How to Write an Authentic Resume

How to Write an Authentic Resume

An authentic resume is a resume that is a genuine representation of yourself.

Many resumes are written with a heavy focus on the Applicant Tracking System as the audience. Consequently, there is a focus on selecting the right keywords and using compatible formatting. The resulting resumes frequently offer the same generic overstatements and saturation as a keyword strategy. There is a lot of fluff and little substance.  This is not an authentic resume.

While keywords are vital, so too is building a connection with the human reader. Authenticity and genuineness support connection. This is achieved by sharing insights into your energy, personality, and strengths supported by actual evidence.

Once past the Applicant Tracking System, your resume will be read by an actual human. If you have failed to consider your human audience, your resume still won’t get you an interview.

Why Does Authenticity Matter?

In marketing right now, authenticity matters more than ever.  Brands are trying to ‘humanise’ to build credibility and engage with customers.

Your resume is a marketing document. Of all marketing documents, it makes sense that your resume should have an authentic voice and contain a genuine representation of your personality, work style, and values.

Tips for an Authentic Resume

1. Set a Defined Personal Brand

By defining your brand, you can deliver a stronger message, improve your ability to differentiate yourself and build credibility.

No one is exceptional at everything. You will be more effective if you select just three main strengths to focus on. Otherwise, you dilute your brand and lack genuineness. 

2.Use Personal Pronouns

A controversial recommendation, I know.  One of the most adhered to rules is ‘Do not include personal pronouns on your resume’. The argument is that a resume is business writing, and therefore personal pronouns should not be used.  However, in the age of authenticity, your resume should have an authentic voice, which means using personal pronouns were appropriate.

Importantly though, please don’t overdo it.  We all know the monotony of reading a cover letter that begins every sentence with ‘I’.

Related: Resume Writing Conventions

Related: First Person Resume

3. Tell Your Stories

There are two ways you can apply storytelling to your resume. Firstly, you can tell your overall career story by creating a coherent narrative around your career path throughout your resume. Secondly, you can also include smaller success stories.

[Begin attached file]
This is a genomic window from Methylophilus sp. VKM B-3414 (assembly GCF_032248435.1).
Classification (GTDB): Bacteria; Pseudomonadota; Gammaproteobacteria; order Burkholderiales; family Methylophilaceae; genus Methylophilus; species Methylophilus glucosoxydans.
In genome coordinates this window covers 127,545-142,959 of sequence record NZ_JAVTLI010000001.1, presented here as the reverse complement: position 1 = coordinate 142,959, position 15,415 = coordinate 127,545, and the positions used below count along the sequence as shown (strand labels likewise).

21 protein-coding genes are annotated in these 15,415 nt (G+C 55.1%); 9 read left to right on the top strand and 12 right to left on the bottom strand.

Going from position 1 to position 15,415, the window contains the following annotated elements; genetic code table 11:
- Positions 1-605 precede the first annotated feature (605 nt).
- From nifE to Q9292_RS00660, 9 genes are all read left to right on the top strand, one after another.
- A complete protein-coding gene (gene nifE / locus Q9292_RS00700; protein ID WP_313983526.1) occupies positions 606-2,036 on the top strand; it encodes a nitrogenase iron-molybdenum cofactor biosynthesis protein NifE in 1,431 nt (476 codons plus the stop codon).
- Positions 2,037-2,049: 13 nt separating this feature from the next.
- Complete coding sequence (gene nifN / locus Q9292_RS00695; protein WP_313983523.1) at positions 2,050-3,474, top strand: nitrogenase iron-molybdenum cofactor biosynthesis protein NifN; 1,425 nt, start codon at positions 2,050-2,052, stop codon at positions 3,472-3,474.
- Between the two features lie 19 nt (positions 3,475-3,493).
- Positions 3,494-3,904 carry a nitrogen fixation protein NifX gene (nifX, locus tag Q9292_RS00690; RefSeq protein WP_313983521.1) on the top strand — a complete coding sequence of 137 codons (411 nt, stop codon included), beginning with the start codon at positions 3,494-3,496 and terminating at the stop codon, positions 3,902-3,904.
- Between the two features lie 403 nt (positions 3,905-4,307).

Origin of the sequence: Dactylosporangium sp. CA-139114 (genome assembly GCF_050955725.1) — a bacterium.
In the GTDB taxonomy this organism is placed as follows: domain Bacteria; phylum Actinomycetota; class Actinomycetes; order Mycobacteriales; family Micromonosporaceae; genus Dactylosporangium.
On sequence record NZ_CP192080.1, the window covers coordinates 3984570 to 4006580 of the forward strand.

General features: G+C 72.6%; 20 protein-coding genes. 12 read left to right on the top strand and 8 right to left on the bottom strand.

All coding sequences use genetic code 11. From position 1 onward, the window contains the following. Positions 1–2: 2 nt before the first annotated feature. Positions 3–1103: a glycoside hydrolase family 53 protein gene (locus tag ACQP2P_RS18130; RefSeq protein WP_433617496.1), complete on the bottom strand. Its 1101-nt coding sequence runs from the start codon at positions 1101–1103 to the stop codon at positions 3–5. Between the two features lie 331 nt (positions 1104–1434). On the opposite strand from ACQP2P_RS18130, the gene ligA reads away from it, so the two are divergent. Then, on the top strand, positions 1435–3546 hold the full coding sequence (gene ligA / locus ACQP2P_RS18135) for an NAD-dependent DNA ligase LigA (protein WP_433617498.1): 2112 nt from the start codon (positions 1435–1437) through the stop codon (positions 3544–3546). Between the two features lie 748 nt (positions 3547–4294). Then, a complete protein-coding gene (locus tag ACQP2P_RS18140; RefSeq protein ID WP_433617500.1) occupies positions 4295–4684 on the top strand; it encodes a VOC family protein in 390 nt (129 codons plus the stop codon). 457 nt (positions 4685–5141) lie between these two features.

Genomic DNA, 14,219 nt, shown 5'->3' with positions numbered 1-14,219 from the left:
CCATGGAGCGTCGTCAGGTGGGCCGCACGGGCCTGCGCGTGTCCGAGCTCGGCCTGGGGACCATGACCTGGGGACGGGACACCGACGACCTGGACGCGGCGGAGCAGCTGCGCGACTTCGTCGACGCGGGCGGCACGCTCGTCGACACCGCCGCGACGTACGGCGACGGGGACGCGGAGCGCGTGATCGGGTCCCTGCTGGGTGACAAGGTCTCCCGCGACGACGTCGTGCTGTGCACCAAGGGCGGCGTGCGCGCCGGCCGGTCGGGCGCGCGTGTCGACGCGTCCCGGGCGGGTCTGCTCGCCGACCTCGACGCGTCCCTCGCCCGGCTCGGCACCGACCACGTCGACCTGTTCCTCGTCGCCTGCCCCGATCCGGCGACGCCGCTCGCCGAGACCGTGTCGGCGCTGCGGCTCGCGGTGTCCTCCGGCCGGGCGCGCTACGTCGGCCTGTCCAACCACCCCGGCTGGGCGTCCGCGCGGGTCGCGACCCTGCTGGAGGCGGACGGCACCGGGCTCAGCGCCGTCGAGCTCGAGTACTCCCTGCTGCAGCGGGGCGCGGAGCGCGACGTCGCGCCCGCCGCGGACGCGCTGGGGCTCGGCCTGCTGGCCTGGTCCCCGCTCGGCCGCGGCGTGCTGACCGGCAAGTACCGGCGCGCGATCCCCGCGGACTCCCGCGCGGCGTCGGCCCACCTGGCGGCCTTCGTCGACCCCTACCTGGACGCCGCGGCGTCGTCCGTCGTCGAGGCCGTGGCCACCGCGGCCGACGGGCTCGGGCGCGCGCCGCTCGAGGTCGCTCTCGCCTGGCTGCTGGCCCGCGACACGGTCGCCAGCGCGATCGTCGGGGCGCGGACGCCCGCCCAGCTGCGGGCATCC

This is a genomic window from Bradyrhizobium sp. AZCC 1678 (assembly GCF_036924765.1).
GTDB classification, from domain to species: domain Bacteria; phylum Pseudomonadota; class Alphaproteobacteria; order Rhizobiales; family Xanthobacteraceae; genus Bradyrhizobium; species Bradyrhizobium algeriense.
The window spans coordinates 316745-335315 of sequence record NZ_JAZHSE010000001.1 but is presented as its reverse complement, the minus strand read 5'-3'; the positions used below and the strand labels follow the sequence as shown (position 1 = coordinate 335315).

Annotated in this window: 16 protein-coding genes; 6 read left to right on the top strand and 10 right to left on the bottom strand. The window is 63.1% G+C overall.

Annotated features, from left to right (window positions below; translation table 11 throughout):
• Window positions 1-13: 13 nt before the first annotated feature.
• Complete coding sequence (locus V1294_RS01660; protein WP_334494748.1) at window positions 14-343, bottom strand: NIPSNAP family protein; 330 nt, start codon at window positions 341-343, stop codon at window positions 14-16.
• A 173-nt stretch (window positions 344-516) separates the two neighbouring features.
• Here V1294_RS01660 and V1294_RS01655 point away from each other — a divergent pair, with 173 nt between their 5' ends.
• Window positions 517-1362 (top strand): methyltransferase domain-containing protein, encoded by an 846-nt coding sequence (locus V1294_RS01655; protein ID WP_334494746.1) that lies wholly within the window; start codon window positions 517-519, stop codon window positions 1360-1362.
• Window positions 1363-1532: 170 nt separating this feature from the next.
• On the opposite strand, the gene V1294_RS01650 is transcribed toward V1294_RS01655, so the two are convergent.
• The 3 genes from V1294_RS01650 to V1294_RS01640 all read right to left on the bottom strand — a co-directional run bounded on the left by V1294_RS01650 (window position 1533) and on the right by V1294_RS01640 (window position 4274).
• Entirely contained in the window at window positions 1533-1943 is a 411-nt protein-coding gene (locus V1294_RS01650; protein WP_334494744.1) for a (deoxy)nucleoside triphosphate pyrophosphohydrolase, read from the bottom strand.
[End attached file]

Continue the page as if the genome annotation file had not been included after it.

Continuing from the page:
You should use quantified achievement statements instead of empty claims like ‘excellent customer service skills’. However, equally, don’t just list ‘achieved a 95% customer satisfaction rating’ Rather, you should explain how you achieved this result. In doing so, you can demonstrate precisely how your customer service is exceptional and what your unique approach is.

Related: Achievement Stories

4. Share Your Motivation

Hiring managers are looking for engaged employees.  They want to know, aside from payday, what keeps you turning up for work each day.

You don’t need to state directly, “I am passionate about….” Instead, weave evidence of your motivation into your document. 

Use the descriptions of your roles to describe your motivation for changes in position. Additionally, highlight the achievements you are most proud of and explain why.

5. Showcase your Volunteer Work

SEEK research found that 95% of employers agreed that volunteering could be a credible way of gaining real-work experience to add to your resume. 

Including volunteer work on your resume doesn’t just help prove your employability skills; it also demonstrates your personality and core values.

Related: How to Include Volunteer Work on your Resume

6. Include Your Hobbies

Despite popular belief, hobbies can also be relevant.  It would be best if you were selective and strategic in the way you share your hobbies, but you can include them.

Including hobbies gives an immediate point for connection. Furthermore, it helps build likability and offers insight into the type of person you are; adventure seeker, creative, community orientated, committed to learning.

It would be best if you kept some sensible limits to what you share. For example, avoid anything potentially controversial.  

Also, be mindful of providing information that reveals your age, gender, race, ethnicity, sexual identity, or disability status. This information has no relevance to your ability to perform a role. Unfortunately, discrimination does occur.

7. Avoid Jargon & Overstatements

Filler words and jargon don’t belong on an authentic resume.

The type of language we are talking about is ‘results-orientated professional’, ‘proven track record of success’, ‘motivated self-starter’, or ‘strategic thinker’,

Use your voice; your words, no overstatements and no buzzwords!

Related: Resume Clichés and Buzzwords

If you need help creating an authentic resume, that reflects your unique value, I can help.

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